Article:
You never know where you'll hear a great idea.
On a recent flight back to Baltimore, my seatmate serendipitously turned out to be a Hopkins alumna, Melanie Shimano. She was returning to Homewood to pursue her master's. We started to swap stories about what we'd been up to.
Melanie and her two best friends—fellow Johns Hopkins chemical and biomolecular engineering majors—had spent the summer refining an invention that emerged from their Senior Design class: a personal air filter with the potential to neutralize the transmission of infectious diseases on airplanes. As intriguing as their concept was their design process. She told me they had conceived of and rejected enough prototypes to fill a room before landing on one that worked. As the plane touched down, I told her I'd love to see it when they felt ready.
Without missing a beat, Melanie and her team were soon in my office, a prototype cradled carefully in her arms.
Melanie and her colleagues' enthusiasm and initiative are a microcosm of what I'm seeing across our community—that is, the desire to turn novel research into market-ready technologies and treatments. Increasingly, our faculty and students are calling for opportunities to move seamlessly along a research spectrum from basic to applied.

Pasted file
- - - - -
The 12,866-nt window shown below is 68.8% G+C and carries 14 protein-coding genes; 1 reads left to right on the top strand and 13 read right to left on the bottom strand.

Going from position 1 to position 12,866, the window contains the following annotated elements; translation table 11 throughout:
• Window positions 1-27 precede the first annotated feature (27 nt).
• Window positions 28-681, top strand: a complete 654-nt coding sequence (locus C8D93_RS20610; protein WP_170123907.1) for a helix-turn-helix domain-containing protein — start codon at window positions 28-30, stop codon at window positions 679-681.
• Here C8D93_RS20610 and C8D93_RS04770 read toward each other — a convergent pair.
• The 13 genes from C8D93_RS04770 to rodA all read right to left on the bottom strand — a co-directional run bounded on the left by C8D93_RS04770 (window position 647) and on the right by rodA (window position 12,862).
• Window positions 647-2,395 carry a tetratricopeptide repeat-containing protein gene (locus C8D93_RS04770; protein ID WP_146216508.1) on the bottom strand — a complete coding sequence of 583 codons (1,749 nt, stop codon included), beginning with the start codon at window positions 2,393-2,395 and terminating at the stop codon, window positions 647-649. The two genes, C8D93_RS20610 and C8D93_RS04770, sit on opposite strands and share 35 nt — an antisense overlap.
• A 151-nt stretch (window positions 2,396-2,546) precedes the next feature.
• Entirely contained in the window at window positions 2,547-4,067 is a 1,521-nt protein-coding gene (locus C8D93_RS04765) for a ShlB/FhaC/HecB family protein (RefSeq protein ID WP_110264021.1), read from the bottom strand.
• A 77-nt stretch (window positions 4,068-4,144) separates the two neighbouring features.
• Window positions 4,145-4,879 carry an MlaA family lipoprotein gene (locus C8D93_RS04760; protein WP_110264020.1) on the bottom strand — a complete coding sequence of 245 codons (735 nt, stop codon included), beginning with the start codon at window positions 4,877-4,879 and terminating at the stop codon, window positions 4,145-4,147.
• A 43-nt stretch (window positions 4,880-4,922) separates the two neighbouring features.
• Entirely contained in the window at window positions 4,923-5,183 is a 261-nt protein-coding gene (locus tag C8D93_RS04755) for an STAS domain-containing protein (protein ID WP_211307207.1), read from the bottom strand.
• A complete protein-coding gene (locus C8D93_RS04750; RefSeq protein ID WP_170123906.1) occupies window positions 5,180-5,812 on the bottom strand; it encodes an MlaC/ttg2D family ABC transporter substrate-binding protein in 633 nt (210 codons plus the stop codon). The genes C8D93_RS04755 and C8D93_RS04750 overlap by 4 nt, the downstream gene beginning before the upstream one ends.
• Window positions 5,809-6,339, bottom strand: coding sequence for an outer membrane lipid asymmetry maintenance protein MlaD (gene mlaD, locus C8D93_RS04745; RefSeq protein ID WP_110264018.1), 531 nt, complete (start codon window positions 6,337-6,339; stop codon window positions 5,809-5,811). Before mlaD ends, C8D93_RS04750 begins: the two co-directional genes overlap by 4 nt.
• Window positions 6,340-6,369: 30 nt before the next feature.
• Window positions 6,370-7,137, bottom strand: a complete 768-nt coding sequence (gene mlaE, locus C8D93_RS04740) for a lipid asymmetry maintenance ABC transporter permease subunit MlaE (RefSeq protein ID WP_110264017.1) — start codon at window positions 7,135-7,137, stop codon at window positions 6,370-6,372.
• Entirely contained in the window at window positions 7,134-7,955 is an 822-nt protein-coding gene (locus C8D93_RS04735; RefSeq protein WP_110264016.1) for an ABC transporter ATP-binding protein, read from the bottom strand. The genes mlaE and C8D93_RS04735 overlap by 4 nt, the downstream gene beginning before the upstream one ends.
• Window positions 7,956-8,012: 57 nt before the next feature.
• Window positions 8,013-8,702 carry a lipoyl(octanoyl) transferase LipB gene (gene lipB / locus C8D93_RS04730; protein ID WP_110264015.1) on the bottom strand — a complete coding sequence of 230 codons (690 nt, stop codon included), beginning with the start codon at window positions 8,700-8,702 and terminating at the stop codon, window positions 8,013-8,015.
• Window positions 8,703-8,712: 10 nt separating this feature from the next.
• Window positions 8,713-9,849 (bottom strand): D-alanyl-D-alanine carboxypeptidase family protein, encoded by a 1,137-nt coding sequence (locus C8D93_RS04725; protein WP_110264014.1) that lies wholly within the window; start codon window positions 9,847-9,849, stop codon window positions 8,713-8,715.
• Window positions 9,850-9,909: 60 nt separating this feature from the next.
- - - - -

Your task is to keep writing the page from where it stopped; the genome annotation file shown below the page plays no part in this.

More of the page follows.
And Johns Hopkins is answering the call. Early next year, we will open our new innovation hub, the first of its kind located at the nexus of our East Baltimore divisions. We are also building on proof-of-concept successes, from investing in our Social Innovation Lab to support mission-driven enterprises, to expanding Homewood's FastForward business accelerator, to launching our inaugural Johns Hopkins Entrepreneurship Bootcamp, a crash course for budding inventors from more than 30 departments across Johns Hopkins Medicine.
Though these efforts respond to the needs of individual researchers, clinicians, and scientists, we also recognize the imperative of innovation for our university as a whole. At a moment when federal research funding is constrained and industry has retreated from investing in early-stage technology, we are keenly aware of the impact a robust innovation ecosystem can have on our ability to continue to achieve our mission of groundbreaking discovery, exceptional patient care, and service at home and around the globe. At the same time, we understand the powerful role that universities like Johns Hopkins can play as igniters of economic opportunity for our wider communities.
It will take our collective imagination to navigate this changing landscape and to implement our best ideas at Johns Hopkins.
Of course, as Melanie reminded me at 30,000 feet, finding creative solutions is simply what we do.
Ronald J. Daniels